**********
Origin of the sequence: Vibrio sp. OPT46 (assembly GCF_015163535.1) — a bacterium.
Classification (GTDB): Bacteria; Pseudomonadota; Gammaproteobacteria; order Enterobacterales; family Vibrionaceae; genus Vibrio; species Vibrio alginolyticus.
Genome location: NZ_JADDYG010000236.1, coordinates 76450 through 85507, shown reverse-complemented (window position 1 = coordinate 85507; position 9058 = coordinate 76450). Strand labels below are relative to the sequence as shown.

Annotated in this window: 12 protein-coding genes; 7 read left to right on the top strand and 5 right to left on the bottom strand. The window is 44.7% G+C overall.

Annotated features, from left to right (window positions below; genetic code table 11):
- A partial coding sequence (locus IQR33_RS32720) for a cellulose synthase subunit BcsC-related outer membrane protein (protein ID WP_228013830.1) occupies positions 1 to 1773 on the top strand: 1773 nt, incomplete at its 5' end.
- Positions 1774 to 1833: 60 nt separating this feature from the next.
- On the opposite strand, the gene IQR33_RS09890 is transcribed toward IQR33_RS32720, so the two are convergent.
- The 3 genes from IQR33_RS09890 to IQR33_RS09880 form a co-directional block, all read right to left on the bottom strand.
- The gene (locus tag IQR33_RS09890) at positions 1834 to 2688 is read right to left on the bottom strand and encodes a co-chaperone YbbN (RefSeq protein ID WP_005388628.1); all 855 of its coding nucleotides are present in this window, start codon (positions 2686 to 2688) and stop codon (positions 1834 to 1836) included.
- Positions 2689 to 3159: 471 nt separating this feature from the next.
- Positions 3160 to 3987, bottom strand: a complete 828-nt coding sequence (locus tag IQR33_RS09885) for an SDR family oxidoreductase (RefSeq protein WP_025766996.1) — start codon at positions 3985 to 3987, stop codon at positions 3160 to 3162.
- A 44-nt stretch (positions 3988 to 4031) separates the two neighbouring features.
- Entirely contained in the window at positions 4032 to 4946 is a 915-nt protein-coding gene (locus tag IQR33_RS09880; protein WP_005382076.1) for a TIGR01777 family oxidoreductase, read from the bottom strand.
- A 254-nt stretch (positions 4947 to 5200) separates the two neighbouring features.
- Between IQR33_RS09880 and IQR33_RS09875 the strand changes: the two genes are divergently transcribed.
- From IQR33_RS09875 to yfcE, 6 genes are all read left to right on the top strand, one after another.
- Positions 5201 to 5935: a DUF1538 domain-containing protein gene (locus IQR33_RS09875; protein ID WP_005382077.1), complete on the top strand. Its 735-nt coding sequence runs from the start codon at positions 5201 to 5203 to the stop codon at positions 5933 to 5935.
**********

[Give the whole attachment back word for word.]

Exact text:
Origin of the sequence: Vibrio sp. OPT46 (assembly GCF_015163535.1) — a bacterium.
Classification (GTDB): Bacteria; Pseudomonadota; Gammaproteobacteria; order Enterobacterales; family Vibrionaceae; genus Vibrio; species Vibrio alginolyticus.
Genome location: NZ_JADDYG010000236.1, coordinates 76450 through 85507, shown reverse-complemented (window position 1 = coordinate 85507; position 9058 = coordinate 76450). Strand labels below are relative to the sequence as shown.

Annotated in this window: 12 protein-coding genes; 7 read left to right on the top strand and 5 right to left on the bottom strand. The window is 44.7% G+C overall.

Annotated features, from left to right (window positions below; genetic code table 11):
- A partial coding sequence (locus IQR33_RS32720) for a cellulose synthase subunit BcsC-related outer membrane protein (protein ID WP_228013830.1) occupies positions 1 to 1773 on the top strand: 1773 nt, incomplete at its 5' end.
- Positions 1774 to 1833: 60 nt separating this feature from the next.
- On the opposite strand, the gene IQR33_RS09890 is transcribed toward IQR33_RS32720, so the two are convergent.
- The 3 genes from IQR33_RS09890 to IQR33_RS09880 form a co-directional block, all read right to left on the bottom strand.
- The gene (locus tag IQR33_RS09890) at positions 1834 to 2688 is read right to left on the bottom strand and encodes a co-chaperone YbbN (RefSeq protein ID WP_005388628.1); all 855 of its coding nucleotides are present in this window, start codon (positions 2686 to 2688) and stop codon (positions 1834 to 1836) included.
- Positions 2689 to 3159: 471 nt separating this feature from the next.
- Positions 3160 to 3987, bottom strand: a complete 828-nt coding sequence (locus tag IQR33_RS09885) for an SDR family oxidoreductase (RefSeq protein WP_025766996.1) — start codon at positions 3985 to 3987, stop codon at positions 3160 to 3162.
- A 44-nt stretch (positions 3988 to 4031) separates the two neighbouring features.
- Entirely contained in the window at positions 4032 to 4946 is a 915-nt protein-coding gene (locus tag IQR33_RS09880; protein WP_005382076.1) for a TIGR01777 family oxidoreductase, read from the bottom strand.
- A 254-nt stretch (positions 4947 to 5200) separates the two neighbouring features.
- Between IQR33_RS09880 and IQR33_RS09875 the strand changes: the two genes are divergently transcribed.
- From IQR33_RS09875 to yfcE, 6 genes are all read left to right on the top strand, one after another.
- Positions 5201 to 5935: a DUF1538 domain-containing protein gene (locus IQR33_RS09875; protein ID WP_005382077.1), complete on the top strand. Its 735-nt coding sequence runs from the start codon at positions 5201 to 5203 to the stop codon at positions 5933 to 5935.